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Liquid-filled guitar promises custom color change in minutes

Liquid-filled guitar promises ...
Changing body color involves popping out the plug, draining out the old liquid and then filling up with the new
Changing body color involves popping out the plug, draining out the old liquid and then filling up with the new
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The body is made from clear plastic, with a hollow chamber that can be filled with colored liquid
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The body is made from clear plastic, with a hollow chamber that can be filled with colored liquid
The DC Series guitars come with humbucker pickups, either a fixed or tremolo bridge, maple or rosewood fingerboard, and chrome hardware
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The DC Series guitars come with humbucker pickups, either a fixed or tremolo bridge, maple or rosewood fingerboard, and chrome hardware
Players can fill up the chamber with one color, opt for a partial fill or mix in colored oils
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Players can fill up the chamber with one color, opt for a partial fill or mix in colored oils
The DC Series liquid-filled guitars debuted at NAMM 2020
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The DC Series liquid-filled guitars debuted at NAMM 2020
Changing body color involves popping out the plug, draining out the old liquid and then filling up with the new
5/5
Changing body color involves popping out the plug, draining out the old liquid and then filling up with the new
View gallery - 5 images

Generally speaking, if you fancy treating your guitar to a new color scheme you have to break out the sander, brushes, paint and more. This can take a while and involves a good deal of hands-on labor. The folks behind Bryan Guitars sought another way, and after more than 30 years in development, the family business is now ready to share its liquid-filled guitars with players.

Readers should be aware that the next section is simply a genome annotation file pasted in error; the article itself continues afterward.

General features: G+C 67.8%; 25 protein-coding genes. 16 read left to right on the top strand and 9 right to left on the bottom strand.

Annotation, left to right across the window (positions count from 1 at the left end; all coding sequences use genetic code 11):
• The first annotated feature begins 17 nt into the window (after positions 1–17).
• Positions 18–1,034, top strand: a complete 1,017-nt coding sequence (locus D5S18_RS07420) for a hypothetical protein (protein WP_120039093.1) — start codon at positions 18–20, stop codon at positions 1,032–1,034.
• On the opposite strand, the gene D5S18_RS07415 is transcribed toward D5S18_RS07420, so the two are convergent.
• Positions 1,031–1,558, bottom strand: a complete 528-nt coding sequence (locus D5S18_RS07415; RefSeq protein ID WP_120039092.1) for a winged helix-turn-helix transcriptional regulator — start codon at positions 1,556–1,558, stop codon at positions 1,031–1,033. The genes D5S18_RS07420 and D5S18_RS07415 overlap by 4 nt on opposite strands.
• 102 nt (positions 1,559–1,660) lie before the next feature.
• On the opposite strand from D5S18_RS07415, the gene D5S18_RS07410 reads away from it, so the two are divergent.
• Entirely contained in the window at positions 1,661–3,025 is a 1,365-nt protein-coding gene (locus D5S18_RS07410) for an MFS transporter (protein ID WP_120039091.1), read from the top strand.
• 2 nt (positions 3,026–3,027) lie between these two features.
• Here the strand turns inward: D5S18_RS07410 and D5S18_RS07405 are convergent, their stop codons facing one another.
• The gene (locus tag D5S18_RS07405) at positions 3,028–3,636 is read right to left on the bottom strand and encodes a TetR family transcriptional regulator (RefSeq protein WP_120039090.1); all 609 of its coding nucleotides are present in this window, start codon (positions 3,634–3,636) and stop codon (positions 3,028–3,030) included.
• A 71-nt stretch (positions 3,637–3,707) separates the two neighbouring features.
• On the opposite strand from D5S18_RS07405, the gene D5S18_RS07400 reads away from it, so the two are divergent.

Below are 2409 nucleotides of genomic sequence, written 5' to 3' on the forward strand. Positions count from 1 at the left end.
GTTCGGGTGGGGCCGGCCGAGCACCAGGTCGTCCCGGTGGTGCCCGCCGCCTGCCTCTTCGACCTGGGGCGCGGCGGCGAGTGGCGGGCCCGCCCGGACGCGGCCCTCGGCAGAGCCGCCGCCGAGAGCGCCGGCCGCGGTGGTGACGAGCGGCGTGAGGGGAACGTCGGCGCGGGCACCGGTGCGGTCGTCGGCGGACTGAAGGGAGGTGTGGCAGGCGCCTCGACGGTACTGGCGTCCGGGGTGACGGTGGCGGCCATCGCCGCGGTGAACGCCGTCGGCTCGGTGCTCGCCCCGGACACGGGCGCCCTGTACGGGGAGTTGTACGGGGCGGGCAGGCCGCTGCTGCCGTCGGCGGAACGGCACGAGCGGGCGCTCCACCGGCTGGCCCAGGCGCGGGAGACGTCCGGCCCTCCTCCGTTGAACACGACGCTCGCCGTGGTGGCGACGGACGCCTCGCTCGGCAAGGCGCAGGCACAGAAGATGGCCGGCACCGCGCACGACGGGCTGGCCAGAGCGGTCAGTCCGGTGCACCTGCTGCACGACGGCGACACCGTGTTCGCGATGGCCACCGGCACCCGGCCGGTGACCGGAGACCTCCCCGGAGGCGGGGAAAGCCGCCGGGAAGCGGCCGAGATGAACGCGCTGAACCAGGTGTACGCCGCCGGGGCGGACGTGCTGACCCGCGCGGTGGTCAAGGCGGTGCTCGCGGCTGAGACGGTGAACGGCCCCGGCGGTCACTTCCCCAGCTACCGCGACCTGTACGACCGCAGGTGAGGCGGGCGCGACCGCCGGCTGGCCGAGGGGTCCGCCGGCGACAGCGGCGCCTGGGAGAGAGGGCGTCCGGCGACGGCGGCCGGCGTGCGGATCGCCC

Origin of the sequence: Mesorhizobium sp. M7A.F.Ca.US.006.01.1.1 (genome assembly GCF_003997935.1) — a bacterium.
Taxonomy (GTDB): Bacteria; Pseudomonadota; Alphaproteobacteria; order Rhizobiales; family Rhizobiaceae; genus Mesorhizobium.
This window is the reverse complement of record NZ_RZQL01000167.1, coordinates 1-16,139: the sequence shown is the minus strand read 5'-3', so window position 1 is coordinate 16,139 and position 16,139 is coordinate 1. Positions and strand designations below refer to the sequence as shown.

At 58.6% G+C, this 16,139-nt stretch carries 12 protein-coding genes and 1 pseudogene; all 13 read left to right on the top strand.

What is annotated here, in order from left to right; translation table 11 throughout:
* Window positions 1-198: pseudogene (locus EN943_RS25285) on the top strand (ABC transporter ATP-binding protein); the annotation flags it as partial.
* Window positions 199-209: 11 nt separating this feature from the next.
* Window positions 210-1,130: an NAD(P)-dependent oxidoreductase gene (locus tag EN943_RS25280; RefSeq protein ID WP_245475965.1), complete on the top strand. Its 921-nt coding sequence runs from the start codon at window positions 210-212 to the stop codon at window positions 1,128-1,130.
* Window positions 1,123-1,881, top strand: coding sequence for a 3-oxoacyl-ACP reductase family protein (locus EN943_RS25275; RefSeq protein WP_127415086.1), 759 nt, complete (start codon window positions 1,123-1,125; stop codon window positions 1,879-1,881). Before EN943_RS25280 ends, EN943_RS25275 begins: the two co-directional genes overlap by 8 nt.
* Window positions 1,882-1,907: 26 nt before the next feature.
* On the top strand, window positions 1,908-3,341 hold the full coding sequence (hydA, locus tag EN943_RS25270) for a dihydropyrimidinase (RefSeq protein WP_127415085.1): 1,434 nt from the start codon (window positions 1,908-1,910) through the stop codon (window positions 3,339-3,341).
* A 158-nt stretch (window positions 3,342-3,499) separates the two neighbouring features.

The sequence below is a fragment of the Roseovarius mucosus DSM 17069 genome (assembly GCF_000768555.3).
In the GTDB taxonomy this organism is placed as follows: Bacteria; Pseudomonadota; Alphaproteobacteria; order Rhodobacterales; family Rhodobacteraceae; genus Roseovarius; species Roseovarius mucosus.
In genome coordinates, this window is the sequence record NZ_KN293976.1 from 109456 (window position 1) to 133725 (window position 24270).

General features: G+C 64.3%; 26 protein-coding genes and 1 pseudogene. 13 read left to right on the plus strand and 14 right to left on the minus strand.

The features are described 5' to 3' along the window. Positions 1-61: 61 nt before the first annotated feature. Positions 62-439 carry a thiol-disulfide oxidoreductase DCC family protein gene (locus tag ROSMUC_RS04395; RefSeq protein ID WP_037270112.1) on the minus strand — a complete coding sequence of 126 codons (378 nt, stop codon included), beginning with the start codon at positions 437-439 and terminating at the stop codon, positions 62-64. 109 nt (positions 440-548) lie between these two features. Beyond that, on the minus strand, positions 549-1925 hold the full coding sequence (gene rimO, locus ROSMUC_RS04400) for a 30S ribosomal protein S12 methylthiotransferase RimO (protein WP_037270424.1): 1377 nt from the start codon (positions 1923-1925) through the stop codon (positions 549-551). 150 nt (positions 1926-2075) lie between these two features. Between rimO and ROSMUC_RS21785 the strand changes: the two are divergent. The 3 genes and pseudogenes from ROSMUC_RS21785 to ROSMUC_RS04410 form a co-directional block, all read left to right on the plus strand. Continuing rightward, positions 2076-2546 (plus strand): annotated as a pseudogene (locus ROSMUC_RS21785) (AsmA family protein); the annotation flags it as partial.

The DC Series of guitars is currently raising production funds on Kickstarter, and comprises two members available for backing – each rocking a liquid-filled body that can change color in minutes. The body in made of clear plastic and is hollow. Changing a color is undertaken by releasing the special plug on the lower rear edge, draining the existing liquid and refilling with a new color.

After overcoming stain problems in early prototypes, the designers have now developed a non-toxic, environment-friendly liquid that doesn't permanently mark the inside of the body when removed. Colored oils are also available, allowing players to mix it up with psychedelic goodness. And there's also the option to not fill the chamber up completely, for some wave motion surf guitar – though you'd better hope no-one at the gig gets sea sick.

Naturally, all of the instrument's electrical components are kept well away from the liquid, and though the body lacks tone woods, those who tried it out at its NAMM show debut in January are reported to have been impressed by its full-bodied tone.

The body is made from clear plastic, with a hollow chamber that can be filled with colored liquid
The body is made from clear plastic, with a hollow chamber that can be filled with colored liquid

Both guitars launched on Kickstarter have a glossy Strat-like double cutaway body fashioned from PETG and, though the original prototypes were quite heavy, the redesigned models come in at between 7 and 9 lb (3.1-4 kg).

The DC Standard comes with a maple bolt-on neck topped by either a rosewood or maple fingerboard with 22 medium frets. The neck and bridge pickups are both humbuckers, and can be active or passive. The nut is synthetic, there's chrome hardware throughout, and a black or white pickguard is available. This flavor doesn't come with a case, and pledges start at US$549.

The Elite model has a similar body, neck and pickup configuration but comes with a tremolo in place of a fixed bridge, more pickguard color options and is supplied with a locking case. Pledges start at $849.

All instruments will come with one color of liquid or oil, and presumably more will be available to buy direct from Bryan Guitars. If all goes to plan, shipping is estimated to start in January 2021. The video below has more.

Liquid-Filled Guitar (Canceled)

Source: Bryan Guitars

View gallery - 5 images
4 comments
windykites
The promo video is probably better than the guitar! This seemed like a good idea at the time. When would you change colours, and who would notice or care?
Gizzy Magpie
Pro musician here. This is a no-go.
wle atlanta
they will sell about 8 of those
ljaques
And since they're electric, they'll be safe! // My guess is that a handful of non-musicals will purchase them as gimmicks for their walls.